Christopher Kent, Assistant Governor (Economic), gave a speech in Canberra at the Australian National University entitled “Monetary Policy Transmission – What’s Known and What’s Changed“. In the speech he dissects the way in which changes to monetary policy flows on through the economy to households and firms. Its a relevant discussion because the recent monetary easing has not so far translated into the desired outcomes in the current cycle. We think he is correct to assert that segmented analysis of households needs to be incorporated into the thinking, as based on our surveys we see that different household groups, are behaving in very different ways.
In responding to cyclical developments and inflation pressures, monetary policy has a significant influence on aggregate demand and inflation. The transmission of interest rates through the economy can be roughly described as follows. I’ll focus on an easing of monetary policy.
- The Reserve Bank lowers the overnight cash rate.
- Financial markets update expectations about the future path of cash rates and the structure of deposit and lending rates are quickly altered.
- Over time, households and firms respond to lower interest rates by increasing their demand for credit, reducing their saving and increasing their (current) demand for goods, services and assets (such as housing and equities).
- Other things equal, rising demand increases the prices of non-tradable goods and services. The price-setting behaviour of firms depends on demand conditions and the cost of inputs, including of labour. Higher aggregate demand leads to increased labour demand and a rise in wages.
The transmission mechanism depends crucially on how monetary policy affects households’ and firms’ expectations. Expectations about the future path of the cash rate will affect financial market prices and returns, asset prices and the expected prices of goods, services and factors of production (including labour). Expectations of more persistent changes in the cash rate will have larger effects.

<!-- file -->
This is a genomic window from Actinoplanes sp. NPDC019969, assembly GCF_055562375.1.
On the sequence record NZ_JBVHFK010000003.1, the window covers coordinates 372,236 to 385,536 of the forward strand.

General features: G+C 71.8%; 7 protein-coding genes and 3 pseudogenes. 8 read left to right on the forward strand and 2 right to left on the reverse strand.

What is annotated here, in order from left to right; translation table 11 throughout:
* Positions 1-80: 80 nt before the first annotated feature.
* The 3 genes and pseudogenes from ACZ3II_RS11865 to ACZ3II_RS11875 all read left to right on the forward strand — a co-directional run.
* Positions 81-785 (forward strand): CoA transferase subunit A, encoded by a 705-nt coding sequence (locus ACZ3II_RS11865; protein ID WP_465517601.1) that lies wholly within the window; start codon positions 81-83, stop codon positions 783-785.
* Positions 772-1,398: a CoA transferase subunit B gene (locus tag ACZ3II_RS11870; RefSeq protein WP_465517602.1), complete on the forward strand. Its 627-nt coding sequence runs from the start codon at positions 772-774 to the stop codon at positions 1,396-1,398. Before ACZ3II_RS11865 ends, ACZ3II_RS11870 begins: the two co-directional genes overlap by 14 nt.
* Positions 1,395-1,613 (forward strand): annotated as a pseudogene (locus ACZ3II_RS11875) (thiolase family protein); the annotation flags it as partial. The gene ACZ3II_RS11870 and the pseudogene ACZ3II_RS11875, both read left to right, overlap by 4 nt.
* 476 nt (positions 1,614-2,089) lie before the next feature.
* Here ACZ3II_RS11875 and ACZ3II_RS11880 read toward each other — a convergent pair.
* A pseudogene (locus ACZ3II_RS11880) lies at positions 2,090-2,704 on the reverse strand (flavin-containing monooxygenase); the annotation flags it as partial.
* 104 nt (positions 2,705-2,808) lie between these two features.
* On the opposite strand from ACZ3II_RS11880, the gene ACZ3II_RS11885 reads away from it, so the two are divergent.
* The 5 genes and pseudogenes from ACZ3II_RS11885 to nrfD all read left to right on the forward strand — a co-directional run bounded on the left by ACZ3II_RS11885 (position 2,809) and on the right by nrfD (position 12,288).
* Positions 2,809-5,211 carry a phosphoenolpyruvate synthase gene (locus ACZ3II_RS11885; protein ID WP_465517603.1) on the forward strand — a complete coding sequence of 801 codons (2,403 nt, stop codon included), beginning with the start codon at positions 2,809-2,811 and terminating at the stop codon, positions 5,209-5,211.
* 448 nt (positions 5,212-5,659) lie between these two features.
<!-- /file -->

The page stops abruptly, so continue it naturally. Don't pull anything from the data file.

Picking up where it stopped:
The extent to which lower interest rates lead to extra demand will depend on how households and businesses alter their behaviour regarding borrowing and investing, as well as consuming and saving. These responses are often described as occurring via a number of different channels.
He concludes that monetary policy is clearly working to support demand, although it is working against some strong headwinds. These include the significant decline in mining investment, fiscal consolidation at state and federal levels and the exchange rate, which continues to offer less assistance than would normally be expected in achieving balanced growth in the economy. Model estimates that control for these and other forces provide tentative evidence that the monetary policy transmission mechanism, in aggregate, is about as effective as usual. However, it may be too early to pick up a statistically significant change using such models.
As usual, dwelling construction is growing strongly in response to low interest rates, and this is making some contribution to the growth of aggregate demand and employment. It may be that in parts of the country, any further substantial increases in residential construction activity might run up against some supply constraints, putting further upward pressure on housing prices. As the Bank has noted for some time now, large increases of housing prices, if accompanied by strong growth of credit and a relaxation of lending standards, are a potential risk for economic stability. Accordingly, the Bank is working with other regulators to assess and contain such risks that may arise from the housing market.
Consumption growth has picked up since 2013. But it is still a little weaker than suggested by historical experience. This may reflect a number of factors including some variation in the ways that the different channels of monetary policy are affecting households according to their stage in life. Some indebted households appear to be taking advantage of low interest rates to pay down their debts faster than has been the norm, perhaps in response to weaker prospects for income growth. Those relying on interest receipts may feel compelled to constrain their consumption in response to the relatively long period of very low interest rates. Meanwhile, the search for yield is no doubt playing a role in driving the strong growth of investor housing credit. This might provide some indirect support to aggregate demand, but this channel is not without risk.
In short, monetary policy is working. The transmission mechanism may have changed in some respects, and this could help to explain lower-than-expected growth of consumption and debt of late. But it is hard to be too definitive. To know more about this, it would be helpful to better understand the behaviours of different types of households using household-level data. To use a botanical analogy, to know more about a plant, it’s helpful to observe how its different types of cells work.